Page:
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Published on Jun 15th, 2017 by Webminister | 0

Wednesday, 14 June 2017

Poverty in Nelson, BC

Valerie Warmington, Nelson City Councilor and community activist, spoke to our Nelson United congregation on June 4th about poverty in BC and more specifically poverty in Nelson.  After Valerie’s presentation during worship, I heard expressions of surprise and wonderment: “how could this happen in Nelson” and “I didn’t know that poverty was that bad in BC.” However, I also heard lots of people strongly say that we need to do something about poverty.

Check out the Nelson at Its Best website for more information, but let me give you a few facts: 13% of People in BC live in poverty; 100,000 people use a food bank each month; $40,646 is the median after tax income for lone parents; 1,1750 plus people are estimated to be homeless.  In Nelson, things are little worse that the BC average: 1 in 5 live below the low-income measure threshold; 20,000 people used the food bank in 2013; $29,621 is the median after tax income for lone parents; 202 plus individuals stayed at the Stepping Stones Shelter in 2014.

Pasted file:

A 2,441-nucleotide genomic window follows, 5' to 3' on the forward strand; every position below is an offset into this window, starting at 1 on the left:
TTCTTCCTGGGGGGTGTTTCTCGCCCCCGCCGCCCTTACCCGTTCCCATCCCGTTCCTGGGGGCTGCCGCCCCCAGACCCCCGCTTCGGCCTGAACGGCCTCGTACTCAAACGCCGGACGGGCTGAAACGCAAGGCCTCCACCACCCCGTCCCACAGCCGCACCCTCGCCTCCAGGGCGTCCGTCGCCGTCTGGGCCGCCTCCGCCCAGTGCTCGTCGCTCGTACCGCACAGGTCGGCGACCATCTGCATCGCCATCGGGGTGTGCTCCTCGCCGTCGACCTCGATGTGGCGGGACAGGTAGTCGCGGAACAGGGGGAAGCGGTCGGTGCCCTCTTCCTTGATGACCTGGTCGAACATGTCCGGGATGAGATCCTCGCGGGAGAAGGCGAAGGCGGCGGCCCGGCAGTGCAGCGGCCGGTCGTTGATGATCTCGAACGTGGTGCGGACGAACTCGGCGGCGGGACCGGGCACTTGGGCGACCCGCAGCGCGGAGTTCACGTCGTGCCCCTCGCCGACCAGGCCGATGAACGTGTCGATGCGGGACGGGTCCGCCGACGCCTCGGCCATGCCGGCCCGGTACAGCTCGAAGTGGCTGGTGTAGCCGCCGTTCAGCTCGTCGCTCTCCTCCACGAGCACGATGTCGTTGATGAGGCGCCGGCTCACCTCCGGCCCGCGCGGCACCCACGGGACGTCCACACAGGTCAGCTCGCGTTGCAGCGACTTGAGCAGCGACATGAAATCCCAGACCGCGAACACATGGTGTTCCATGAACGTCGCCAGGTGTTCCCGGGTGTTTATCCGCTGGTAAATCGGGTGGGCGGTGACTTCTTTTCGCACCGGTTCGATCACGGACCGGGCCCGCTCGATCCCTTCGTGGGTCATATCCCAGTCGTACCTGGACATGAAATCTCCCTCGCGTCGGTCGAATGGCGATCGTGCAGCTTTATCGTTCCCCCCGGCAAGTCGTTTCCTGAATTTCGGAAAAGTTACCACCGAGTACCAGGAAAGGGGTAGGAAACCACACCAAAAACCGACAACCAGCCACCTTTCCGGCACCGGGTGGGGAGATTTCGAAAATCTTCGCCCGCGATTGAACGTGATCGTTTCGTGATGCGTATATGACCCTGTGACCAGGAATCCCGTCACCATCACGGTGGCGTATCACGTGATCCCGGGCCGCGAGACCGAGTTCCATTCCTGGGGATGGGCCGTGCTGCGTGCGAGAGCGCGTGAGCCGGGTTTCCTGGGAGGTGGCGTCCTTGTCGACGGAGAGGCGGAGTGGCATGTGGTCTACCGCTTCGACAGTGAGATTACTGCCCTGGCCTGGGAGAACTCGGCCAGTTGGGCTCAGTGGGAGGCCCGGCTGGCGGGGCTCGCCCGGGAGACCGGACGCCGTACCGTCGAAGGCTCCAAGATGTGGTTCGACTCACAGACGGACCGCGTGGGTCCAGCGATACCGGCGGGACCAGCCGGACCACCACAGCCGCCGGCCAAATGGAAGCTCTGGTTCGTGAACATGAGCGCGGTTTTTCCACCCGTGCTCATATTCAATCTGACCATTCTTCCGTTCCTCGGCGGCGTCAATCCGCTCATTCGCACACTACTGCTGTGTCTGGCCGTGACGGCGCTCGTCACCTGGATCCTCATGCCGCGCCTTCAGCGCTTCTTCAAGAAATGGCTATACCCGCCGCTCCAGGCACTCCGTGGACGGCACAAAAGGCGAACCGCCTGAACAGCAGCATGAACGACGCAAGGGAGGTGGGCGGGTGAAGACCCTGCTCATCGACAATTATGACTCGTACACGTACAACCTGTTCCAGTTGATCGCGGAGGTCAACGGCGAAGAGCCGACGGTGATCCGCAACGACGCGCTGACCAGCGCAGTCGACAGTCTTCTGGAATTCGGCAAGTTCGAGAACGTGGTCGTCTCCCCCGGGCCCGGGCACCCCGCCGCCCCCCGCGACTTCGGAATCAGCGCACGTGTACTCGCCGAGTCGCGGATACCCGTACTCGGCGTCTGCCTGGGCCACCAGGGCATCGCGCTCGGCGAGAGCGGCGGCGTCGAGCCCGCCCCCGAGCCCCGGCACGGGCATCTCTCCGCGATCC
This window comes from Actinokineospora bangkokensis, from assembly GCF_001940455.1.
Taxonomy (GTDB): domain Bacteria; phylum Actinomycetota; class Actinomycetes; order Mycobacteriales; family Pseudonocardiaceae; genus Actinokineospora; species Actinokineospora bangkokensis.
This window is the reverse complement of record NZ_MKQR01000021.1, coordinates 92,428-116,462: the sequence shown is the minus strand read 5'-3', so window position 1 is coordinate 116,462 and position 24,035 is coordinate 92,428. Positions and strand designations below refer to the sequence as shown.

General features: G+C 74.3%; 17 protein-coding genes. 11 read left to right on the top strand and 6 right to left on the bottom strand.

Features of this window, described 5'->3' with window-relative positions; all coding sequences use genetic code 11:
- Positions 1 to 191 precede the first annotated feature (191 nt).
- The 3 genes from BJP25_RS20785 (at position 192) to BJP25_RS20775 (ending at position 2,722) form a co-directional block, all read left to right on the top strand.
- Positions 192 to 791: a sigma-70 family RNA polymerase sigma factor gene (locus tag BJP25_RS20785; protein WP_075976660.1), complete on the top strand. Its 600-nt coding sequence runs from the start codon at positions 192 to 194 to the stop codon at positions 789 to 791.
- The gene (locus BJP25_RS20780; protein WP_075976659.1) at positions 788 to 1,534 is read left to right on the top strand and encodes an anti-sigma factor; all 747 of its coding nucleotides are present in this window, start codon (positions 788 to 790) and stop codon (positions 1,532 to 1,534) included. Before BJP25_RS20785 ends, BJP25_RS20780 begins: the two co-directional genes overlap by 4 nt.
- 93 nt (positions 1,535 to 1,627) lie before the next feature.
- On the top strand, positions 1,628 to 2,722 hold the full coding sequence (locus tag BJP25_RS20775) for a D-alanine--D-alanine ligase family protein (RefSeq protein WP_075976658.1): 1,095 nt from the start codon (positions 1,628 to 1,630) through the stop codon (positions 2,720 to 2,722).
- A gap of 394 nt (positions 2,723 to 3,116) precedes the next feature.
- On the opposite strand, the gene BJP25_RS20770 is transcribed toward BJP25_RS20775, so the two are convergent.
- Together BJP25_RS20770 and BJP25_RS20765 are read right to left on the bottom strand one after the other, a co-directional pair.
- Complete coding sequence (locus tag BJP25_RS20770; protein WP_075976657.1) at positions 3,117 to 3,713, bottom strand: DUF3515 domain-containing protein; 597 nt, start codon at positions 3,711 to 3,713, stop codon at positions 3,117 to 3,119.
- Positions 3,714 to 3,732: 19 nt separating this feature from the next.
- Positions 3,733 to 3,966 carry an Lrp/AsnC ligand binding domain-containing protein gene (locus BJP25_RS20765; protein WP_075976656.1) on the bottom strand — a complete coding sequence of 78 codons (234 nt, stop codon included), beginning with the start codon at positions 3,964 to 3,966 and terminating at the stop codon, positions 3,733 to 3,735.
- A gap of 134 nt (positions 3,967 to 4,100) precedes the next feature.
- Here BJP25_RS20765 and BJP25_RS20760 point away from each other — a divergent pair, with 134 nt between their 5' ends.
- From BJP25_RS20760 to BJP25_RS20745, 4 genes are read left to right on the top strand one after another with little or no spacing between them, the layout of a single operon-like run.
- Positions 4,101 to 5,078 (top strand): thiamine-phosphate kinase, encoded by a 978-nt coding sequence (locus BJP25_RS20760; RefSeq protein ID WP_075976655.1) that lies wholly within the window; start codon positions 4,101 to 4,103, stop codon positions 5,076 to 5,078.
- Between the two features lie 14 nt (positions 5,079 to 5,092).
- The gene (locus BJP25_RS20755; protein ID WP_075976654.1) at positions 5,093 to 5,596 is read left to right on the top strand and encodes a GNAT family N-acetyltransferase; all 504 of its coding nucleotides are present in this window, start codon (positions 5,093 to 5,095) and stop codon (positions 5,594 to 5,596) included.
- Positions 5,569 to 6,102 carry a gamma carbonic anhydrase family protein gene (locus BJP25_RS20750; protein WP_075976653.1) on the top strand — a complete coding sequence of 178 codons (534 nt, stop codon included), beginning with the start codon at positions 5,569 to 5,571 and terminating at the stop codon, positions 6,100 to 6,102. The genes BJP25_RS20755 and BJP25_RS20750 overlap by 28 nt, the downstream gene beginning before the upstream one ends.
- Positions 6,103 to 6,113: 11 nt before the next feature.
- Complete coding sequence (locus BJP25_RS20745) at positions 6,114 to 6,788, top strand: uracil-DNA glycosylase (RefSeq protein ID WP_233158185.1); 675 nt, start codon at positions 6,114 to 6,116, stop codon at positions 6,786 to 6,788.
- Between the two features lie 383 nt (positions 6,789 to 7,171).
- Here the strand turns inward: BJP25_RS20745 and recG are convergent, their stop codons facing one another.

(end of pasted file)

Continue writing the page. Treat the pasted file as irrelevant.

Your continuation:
Charlie Demers, a Vancouver comedian and activist, created a YouTube video about poverty in Vancouver and BC last January.  While, this video was shot before our provincial election, the impact of the video is powerful.  You can view it here: We Can’t Afford Poverty.

There are many things we can do to address poverty, one of which is to get our provincial and federal governments to deal with poverty.  BC is the only province that does not have a poverty reduction strategy and the federal government is currently creating a new poverty-reduction strategy.  Through government policy and through actions by citizens, we need to be addressing several issues identified on the Nelson at Its Best website in order to reduce or eliminate poverty; issues identified include: low wages; a shortage of affordable housing; lack of access to sufficient healthy food; barriers to education; physical and mental health problems.

At Nelson United, our Economic Justice Team is engaged in the Citizens for Public Justice and Canada Without Poverty campaign, “Dignity for All.”  The plan calls for a coordinated and concerted effort around these interrelated issues: income security; housing and homelessness;

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